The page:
• 1 tablespoon arrowroot flour/starch, 1 tablespoon coconut flour or 3 tablespoons cassava flour

Instructions

  • First, in a small bowl, soak the dried mushrooms in hot water for 10-15 minutes, until soft. Then drain the mushrooms in a fine-mesh sieve, rinse with warm water to remove any remaining grit and squeeze out any excess water. Chop the mushrooms and set aside.
  • Meanwhile, peel and dice the onion.
  • Heat the oil in a medium saucepan over medium-high heat. Add the onion and cook, stirring occasionally, until browned, about 8-10 minutes.
  • While the onion cooks, tie up the thyme springs with twine. If using a bay leaf, you can add it to the thyme bundle or leave it separate. Set aside.
  • Add the tomato paste to the onion and cook, stirring frequently, until one shade darker in color, about 2-3 minutes.
  • Add 1 cup of the broth and use a spatula to scrape up the brown bits from the bottom of the pan.
  • Add the remaining 3 cups broth, the thyme springs (or dried thyme), bay leaf and chopped mushrooms. Turn the heat to high to bring it to a boil. Then reduce the heat so the gravy simmers for about 10-12 minutes, stirring occasionally.
  • Use the spatula or cooking tongs to remove the thyme bundle and bay leaf.
  • If using pan juices from chicken or turkey, reserve those for the time being. If not using pan juices, add 1 teaspoon fine sea salt to the gravy. Also add lots of freshly ground black pepper.
  • Turn off the heat and blend the gravy one of two ways:
    Blend directly in the saucepan with a stick blender - this is easier but will require more time to get it as smooth as possible.
    Blend in a regular blender - this is a bit more complicated but produces a beautifully smooth gravy. Add gravy to fill about halfway up the blender jar. Cover with the lid but remove the inner insert from the lid. Hold a kitchen towel tightly over the opening with one hand. Blend, starting on low speed and then turning up to medium, for at least 1 minute. If you have to blend the gravy in batches, pour out the blended gravy into a bowl and repeat the process with the remaining gravy. Then add all the gravy back to the saucepan.
  • Place the blended gravy over medium heat.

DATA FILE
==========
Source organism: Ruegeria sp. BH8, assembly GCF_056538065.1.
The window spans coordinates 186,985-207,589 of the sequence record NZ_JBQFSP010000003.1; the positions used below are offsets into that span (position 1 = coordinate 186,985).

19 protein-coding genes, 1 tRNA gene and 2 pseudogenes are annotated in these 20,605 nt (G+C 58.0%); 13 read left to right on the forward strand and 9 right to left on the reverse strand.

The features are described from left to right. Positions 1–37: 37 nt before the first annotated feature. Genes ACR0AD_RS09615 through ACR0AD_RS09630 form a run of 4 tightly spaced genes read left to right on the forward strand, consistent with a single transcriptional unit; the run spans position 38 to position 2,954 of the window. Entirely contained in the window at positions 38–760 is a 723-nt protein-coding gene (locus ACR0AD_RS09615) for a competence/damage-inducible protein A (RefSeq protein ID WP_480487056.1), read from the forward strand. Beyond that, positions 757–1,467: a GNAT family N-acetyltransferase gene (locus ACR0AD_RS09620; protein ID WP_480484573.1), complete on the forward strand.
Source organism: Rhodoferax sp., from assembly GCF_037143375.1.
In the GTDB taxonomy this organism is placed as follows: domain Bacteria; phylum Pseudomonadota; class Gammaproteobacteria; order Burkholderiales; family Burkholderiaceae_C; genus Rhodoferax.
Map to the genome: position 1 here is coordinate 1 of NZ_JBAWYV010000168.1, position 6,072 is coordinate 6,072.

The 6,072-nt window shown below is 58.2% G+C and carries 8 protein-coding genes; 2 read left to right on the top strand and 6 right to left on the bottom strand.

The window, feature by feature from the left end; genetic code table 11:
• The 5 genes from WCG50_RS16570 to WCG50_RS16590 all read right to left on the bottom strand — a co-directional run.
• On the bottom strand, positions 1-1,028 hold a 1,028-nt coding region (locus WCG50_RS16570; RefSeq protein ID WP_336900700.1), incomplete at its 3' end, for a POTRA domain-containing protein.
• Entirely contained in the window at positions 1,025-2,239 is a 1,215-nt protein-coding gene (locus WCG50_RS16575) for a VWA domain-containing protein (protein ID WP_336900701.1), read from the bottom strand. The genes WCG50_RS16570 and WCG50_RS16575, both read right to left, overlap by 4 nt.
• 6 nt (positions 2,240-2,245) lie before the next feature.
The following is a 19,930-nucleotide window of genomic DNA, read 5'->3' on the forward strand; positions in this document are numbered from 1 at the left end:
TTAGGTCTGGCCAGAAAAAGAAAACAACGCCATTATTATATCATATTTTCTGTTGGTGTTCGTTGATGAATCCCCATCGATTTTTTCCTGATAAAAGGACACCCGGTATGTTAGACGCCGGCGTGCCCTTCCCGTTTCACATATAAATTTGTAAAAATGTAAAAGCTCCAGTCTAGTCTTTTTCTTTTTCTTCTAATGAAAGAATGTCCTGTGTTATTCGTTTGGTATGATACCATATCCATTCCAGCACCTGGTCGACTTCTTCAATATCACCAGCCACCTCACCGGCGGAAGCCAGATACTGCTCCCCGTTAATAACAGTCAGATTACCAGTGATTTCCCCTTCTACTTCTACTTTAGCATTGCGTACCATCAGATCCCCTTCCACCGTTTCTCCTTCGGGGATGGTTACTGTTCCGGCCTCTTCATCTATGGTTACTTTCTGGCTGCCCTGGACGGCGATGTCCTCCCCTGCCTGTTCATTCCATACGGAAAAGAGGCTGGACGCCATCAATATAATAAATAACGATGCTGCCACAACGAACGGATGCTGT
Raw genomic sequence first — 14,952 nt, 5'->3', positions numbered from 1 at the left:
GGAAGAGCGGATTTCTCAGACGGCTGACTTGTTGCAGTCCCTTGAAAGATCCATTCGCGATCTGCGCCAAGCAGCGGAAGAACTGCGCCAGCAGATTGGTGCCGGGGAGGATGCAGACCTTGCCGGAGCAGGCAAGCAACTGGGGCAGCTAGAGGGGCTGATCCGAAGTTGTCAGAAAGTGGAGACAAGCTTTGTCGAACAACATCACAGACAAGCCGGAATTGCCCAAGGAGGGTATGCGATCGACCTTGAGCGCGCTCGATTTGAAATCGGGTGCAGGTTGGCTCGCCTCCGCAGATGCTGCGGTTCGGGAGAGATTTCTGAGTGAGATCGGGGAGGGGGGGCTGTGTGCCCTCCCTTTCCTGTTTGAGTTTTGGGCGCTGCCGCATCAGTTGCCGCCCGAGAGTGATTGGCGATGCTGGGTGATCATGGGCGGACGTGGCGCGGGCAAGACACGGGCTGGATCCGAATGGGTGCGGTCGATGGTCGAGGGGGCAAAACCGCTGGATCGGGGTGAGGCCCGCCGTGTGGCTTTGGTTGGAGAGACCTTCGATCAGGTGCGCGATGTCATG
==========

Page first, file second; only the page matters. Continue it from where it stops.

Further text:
• In a small bowl, whisk or stir one of the following:
    1 tablespoon arrowroot flour/starch with 6 tablespoons gravy
    1 tablespoon coconut flour with 9 tablespoons gravy
    3 tablespoons cassava flour with 6 tablespoons gravy
  • Whisk or stir the gravy in the saucepan as you slowly pour in the thickening mixture.
  • If you're using the pan juices from chicken or turkey, stir them in now.
  • Taste the gravy and adjust any seasonings. If the gravy isn't thick enough, let it simmer until it's reduced and thicker. If the gravy is too thick, add water or broth to reach the desired consistency. Serve hot.

Notes

Make ahead and leftovers
The gravy can be stored in the fridge for up to 5 days.
The gravy can also be frozen in an air-tight container or baggie for up to 3 months. Thaw overnight in a bowl in the fridge.
Frozen gravy might separate as it thaws, which is fine and normal.
Reheat in a saucepan over medium heat, whisking to make sure everything is blended.
Substitutions and variations
  • If you want a garlic in your gravy, add 2 peeled and minced garlic cloves before the 1 cup of broth. Stir the garlic for 1-2 minutes, until starting to turn golden brown. Or add 1/2 teaspoon garlic powder with the 3 cups broth, thyme and mushrooms.
  • Use any dried mushrooms you like or can find. They'll each have subtle differences in taste but they'll all work well.
  • Use beef broth to turn this into a great gravy for roast beef.
  • You can use 2 large shallots instead of the onion.